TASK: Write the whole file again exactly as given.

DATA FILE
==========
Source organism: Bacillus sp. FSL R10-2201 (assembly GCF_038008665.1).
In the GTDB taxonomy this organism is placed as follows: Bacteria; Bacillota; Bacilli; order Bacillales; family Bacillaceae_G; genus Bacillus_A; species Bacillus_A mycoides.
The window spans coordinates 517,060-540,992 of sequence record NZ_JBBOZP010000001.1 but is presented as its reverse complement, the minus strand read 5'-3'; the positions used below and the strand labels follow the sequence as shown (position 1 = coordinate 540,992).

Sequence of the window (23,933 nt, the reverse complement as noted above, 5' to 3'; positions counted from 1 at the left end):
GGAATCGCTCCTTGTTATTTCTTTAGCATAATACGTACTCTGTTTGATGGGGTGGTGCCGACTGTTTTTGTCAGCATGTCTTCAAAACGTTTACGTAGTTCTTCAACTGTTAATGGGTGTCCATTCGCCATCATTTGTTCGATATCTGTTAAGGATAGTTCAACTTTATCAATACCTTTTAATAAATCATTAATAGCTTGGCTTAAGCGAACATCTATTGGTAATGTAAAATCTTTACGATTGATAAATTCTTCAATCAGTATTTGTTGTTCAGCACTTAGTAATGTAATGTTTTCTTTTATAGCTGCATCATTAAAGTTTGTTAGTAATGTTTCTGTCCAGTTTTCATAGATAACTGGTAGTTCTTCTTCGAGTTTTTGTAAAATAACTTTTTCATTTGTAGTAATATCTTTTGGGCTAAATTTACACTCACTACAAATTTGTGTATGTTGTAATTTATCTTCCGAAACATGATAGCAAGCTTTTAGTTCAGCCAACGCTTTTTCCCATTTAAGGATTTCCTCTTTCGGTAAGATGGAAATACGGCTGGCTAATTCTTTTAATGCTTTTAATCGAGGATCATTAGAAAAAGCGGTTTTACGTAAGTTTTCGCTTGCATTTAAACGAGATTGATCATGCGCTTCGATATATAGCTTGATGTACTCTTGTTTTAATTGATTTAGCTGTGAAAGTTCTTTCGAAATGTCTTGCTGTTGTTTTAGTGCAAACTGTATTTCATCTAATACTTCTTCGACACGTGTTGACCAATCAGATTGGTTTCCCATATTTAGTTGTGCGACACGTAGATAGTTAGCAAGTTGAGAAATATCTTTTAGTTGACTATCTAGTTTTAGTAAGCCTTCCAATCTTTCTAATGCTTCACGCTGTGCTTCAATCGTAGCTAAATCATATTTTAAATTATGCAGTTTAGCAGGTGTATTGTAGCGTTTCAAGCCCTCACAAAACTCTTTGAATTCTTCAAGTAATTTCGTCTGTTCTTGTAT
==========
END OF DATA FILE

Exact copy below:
Source organism: Bacillus sp. FSL R10-2201 (assembly GCF_038008665.1).
In the GTDB taxonomy this organism is placed as follows: Bacteria; Bacillota; Bacilli; order Bacillales; family Bacillaceae_G; genus Bacillus_A; species Bacillus_A mycoides.
The window spans coordinates 517,060-540,992 of sequence record NZ_JBBOZP010000001.1 but is presented as its reverse complement, the minus strand read 5'-3'; the positions used below and the strand labels follow the sequence as shown (position 1 = coordinate 540,992).

Sequence of the window (23,933 nt, the reverse complement as noted above, 5' to 3'; positions counted from 1 at the left end):
GGAATCGCTCCTTGTTATTTCTTTAGCATAATACGTACTCTGTTTGATGGGGTGGTGCCGACTGTTTTTGTCAGCATGTCTTCAAAACGTTTACGTAGTTCTTCAACTGTTAATGGGTGTCCATTCGCCATCATTTGTTCGATATCTGTTAAGGATAGTTCAACTTTATCAATACCTTTTAATAAATCATTAATAGCTTGGCTTAAGCGAACATCTATTGGTAATGTAAAATCTTTACGATTGATAAATTCTTCAATCAGTATTTGTTGTTCAGCACTTAGTAATGTAATGTTTTCTTTTATAGCTGCATCATTAAAGTTTGTTAGTAATGTTTCTGTCCAGTTTTCATAGATAACTGGTAGTTCTTCTTCGAGTTTTTGTAAAATAACTTTTTCATTTGTAGTAATATCTTTTGGGCTAAATTTACACTCACTACAAATTTGTGTATGTTGTAATTTATCTTCCGAAACATGATAGCAAGCTTTTAGTTCAGCCAACGCTTTTTCCCATTTAAGGATTTCCTCTTTCGGTAAGATGGAAATACGGCTGGCTAATTCTTTTAATGCTTTTAATCGAGGATCATTAGAAAAAGCGGTTTTACGTAAGTTTTCGCTTGCATTTAAACGAGATTGATCATGCGCTTCGATATATAGCTTGATGTACTCTTGTTTTAATTGATTTAGCTGTGAAAGTTCTTTCGAAATGTCTTGCTGTTGTTTTAGTGCAAACTGTATTTCATCTAATACTTCTTCGACACGTGTTGACCAATCAGATTGGTTTCCCATATTTAGTTGTGCGACACGTAGATAGTTAGCAAGTTGAGAAATATCTTTTAGTTGACTATCTAGTTTTAGTAAGCCTTCCAATCTTTCTAATGCTTCACGCTGTGCTTCAATCGTAGCTAAATCATATTTTAAATTATGCAGTTTAGCAGGTGTATTGTAGCGTTTCAAGCCCTCACAAAACTCTTTGAATTCTTCAAGTAATTTCGTCTGTTCTTGTAT